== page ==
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- Sorry Daft Question
March 9, 2010, 12:52 am
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Re: Sorry Daft Question
PCI Express slots, have a private bus segment for each card.
The PCI bus is a shared bus. If you have five PCI slots,
they all share the same total supply of bandwidth. On
a desktop computer, this is 133MB/sec.
If two devices fight for bandwidth on the PCI bus, they
get to split the bandwidth (that is, if the burst size
of each is set to the same value).
On PCI Express, you're less likely to have issues with
If you have an older computer, with only PCI slots, they still
work. You can plug a 10/100BT ot a GbE Ethernet card into a PCI
slot. You'll get whatever bandwidth is available on the bus.
And the cards still work seamlessly. If you're connecting to a
cable modem or ADSL modem, the modem is the limiting factor,
not the LAN card.
If you have a home file server, and seek to set up high speed
connections from your desktop computer to the server, you'd think
the slot choice and bandwidth issues would be more important. It
all depends on how well your file server works, as to whether this
is true. Some cheap NAS boxes, only achieve under 10MB/sec, so any
old crappy desktop setup for the LAN, is not going to be a limiting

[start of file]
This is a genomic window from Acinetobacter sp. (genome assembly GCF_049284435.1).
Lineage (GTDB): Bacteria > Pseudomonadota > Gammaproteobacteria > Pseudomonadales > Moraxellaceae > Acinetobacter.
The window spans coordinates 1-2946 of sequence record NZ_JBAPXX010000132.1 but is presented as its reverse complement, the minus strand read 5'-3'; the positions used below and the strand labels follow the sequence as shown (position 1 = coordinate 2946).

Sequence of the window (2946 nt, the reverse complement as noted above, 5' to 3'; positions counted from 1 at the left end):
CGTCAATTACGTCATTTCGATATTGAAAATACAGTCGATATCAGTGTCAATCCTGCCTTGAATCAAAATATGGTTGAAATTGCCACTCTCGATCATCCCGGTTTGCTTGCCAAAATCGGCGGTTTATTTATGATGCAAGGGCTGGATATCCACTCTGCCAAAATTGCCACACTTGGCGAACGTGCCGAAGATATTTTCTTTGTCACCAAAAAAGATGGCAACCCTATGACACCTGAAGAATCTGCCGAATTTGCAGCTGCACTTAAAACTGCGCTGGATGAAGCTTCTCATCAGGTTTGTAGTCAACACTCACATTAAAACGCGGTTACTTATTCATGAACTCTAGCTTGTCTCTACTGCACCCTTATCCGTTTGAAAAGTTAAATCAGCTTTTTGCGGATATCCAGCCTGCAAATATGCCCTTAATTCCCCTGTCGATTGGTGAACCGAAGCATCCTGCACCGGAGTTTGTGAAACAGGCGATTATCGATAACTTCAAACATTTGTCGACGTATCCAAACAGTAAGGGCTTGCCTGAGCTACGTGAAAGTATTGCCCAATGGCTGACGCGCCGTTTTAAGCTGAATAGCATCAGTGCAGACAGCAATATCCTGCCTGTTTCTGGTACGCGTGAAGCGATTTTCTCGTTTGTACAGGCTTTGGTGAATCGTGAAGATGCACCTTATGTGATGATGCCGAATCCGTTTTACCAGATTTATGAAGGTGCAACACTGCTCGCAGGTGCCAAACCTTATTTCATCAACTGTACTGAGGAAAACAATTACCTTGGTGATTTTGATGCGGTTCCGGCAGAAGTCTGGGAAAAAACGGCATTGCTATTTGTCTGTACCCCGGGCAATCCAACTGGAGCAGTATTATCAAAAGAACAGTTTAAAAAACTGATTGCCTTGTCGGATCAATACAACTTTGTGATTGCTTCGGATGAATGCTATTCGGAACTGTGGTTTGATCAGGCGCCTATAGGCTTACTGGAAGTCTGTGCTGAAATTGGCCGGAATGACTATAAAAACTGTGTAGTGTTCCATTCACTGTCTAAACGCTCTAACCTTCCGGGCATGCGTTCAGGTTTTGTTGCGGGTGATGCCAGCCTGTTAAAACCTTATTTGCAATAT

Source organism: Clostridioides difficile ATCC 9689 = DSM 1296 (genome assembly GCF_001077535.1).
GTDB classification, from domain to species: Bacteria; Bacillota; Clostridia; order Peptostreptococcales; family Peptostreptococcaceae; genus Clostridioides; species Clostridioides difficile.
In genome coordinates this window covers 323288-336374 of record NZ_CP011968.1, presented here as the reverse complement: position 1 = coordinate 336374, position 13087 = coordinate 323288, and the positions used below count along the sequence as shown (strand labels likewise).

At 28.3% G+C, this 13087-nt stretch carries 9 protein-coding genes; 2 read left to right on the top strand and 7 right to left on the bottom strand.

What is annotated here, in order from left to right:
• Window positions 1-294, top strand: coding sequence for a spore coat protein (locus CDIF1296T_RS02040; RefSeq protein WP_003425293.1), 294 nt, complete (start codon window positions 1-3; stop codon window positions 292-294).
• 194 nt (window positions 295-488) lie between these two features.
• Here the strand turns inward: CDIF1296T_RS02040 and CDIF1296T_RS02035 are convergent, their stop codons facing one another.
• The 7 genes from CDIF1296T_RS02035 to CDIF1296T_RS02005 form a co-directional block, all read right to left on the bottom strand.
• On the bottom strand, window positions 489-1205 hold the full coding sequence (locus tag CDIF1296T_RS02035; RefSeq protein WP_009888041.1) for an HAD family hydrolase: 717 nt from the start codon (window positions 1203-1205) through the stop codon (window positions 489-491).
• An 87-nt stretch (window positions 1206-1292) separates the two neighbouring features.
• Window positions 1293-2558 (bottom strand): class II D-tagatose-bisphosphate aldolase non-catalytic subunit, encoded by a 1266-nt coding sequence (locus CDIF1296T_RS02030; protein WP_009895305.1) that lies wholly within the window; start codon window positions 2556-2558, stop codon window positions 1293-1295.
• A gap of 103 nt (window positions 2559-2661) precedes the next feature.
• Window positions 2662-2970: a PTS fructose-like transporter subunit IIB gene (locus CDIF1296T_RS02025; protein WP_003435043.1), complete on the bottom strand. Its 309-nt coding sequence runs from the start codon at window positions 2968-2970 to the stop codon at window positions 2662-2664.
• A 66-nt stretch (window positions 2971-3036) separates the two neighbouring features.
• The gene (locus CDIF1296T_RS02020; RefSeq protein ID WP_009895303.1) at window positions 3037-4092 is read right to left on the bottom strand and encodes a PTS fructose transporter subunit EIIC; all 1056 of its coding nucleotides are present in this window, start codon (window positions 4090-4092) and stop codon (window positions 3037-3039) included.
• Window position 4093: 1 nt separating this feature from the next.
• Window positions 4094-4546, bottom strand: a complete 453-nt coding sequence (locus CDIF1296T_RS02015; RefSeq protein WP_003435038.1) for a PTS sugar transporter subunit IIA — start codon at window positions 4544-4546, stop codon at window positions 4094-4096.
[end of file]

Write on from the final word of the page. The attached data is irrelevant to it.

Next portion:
I'd say most of the time, the distinction doesn't matter. But
if you put your mind to it, you can likely construct a scenario
where it could be important.
Some PCI bus implementations really suck. I had to dump my previous
motherboard with VIA chipset because of this. The absolute worst
motherboard I've ever heard of, got 25MB/sec on the PCI bus, instead
of 133MB/sec. (That was an actual design flaw in bus arbitration.)
So again, if you look around, you can find some platforms that would
really be miserable. On my VIA motherboard, when I plugged in a WinTV
capture card (BT878 chip), the BIOS did *something*
to the bus setup, and I had no performance in the computer for
anything else, other than the capture card. To get my computer
to work normally, I'd have to unplug the capture card. Other
chipsets may not suffer from strange behavior like that.